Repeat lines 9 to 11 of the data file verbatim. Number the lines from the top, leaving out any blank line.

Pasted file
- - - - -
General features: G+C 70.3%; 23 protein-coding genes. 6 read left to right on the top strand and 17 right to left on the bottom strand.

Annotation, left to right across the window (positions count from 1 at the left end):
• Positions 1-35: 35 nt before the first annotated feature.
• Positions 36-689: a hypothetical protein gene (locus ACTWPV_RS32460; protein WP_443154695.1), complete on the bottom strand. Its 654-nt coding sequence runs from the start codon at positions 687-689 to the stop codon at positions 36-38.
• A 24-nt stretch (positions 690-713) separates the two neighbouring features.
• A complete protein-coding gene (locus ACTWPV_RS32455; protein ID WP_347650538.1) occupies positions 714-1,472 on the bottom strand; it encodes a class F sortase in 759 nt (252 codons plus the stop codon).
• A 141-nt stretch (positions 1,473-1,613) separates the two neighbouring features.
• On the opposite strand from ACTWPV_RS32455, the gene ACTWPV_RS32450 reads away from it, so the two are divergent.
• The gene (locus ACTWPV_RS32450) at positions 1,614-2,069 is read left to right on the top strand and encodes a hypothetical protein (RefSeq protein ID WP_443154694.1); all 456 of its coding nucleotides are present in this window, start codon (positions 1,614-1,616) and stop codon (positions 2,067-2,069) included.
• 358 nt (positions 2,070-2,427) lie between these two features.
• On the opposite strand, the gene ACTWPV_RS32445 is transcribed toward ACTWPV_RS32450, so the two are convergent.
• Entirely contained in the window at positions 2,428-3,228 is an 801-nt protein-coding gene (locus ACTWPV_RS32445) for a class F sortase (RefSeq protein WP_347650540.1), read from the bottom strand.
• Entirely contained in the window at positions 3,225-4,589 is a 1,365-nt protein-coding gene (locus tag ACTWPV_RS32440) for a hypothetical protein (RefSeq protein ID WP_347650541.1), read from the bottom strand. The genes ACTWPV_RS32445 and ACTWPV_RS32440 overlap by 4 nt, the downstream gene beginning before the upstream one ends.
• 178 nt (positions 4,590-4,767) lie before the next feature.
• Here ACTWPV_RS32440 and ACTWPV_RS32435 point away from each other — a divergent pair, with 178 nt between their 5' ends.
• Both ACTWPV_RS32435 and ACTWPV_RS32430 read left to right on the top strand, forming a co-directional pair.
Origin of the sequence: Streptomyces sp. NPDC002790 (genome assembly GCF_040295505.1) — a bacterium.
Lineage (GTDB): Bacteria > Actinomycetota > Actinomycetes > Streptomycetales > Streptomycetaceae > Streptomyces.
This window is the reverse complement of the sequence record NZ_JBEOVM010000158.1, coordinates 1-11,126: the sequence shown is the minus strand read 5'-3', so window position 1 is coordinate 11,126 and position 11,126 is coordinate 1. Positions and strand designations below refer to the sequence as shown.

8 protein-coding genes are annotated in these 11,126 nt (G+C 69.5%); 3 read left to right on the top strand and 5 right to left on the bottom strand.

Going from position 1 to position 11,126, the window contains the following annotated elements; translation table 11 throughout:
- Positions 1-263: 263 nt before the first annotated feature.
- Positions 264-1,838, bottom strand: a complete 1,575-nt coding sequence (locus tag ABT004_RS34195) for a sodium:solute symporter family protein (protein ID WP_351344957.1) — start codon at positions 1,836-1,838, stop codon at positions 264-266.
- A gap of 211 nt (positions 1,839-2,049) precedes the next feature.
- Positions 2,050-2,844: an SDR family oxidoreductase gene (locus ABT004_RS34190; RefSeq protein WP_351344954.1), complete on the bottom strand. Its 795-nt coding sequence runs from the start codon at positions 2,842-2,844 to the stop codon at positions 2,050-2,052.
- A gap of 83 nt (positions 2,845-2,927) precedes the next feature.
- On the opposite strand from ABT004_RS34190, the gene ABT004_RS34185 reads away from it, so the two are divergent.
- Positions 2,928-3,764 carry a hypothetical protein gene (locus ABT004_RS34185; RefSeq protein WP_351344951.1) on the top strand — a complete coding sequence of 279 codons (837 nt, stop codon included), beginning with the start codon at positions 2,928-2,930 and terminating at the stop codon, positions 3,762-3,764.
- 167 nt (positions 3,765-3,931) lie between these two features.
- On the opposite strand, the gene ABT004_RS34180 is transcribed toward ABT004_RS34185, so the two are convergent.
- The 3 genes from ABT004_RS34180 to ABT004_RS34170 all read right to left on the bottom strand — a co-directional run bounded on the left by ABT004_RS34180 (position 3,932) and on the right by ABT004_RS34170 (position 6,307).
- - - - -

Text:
• The gene (locus ACTWPV_RS32450) at positions 1,614-2,069 is read left to right on the top strand and encodes a hypothetical protein (RefSeq protein ID WP_443154694.1); all 456 of its coding nucleotides are present in this window, start codon (positions 1,614-1,616) and stop codon (positions 2,067-2,069) included.
• 358 nt (positions 2,070-2,427) lie between these two features.
• On the opposite strand, the gene ACTWPV_RS32445 is transcribed toward ACTWPV_RS32450, so the two are convergent.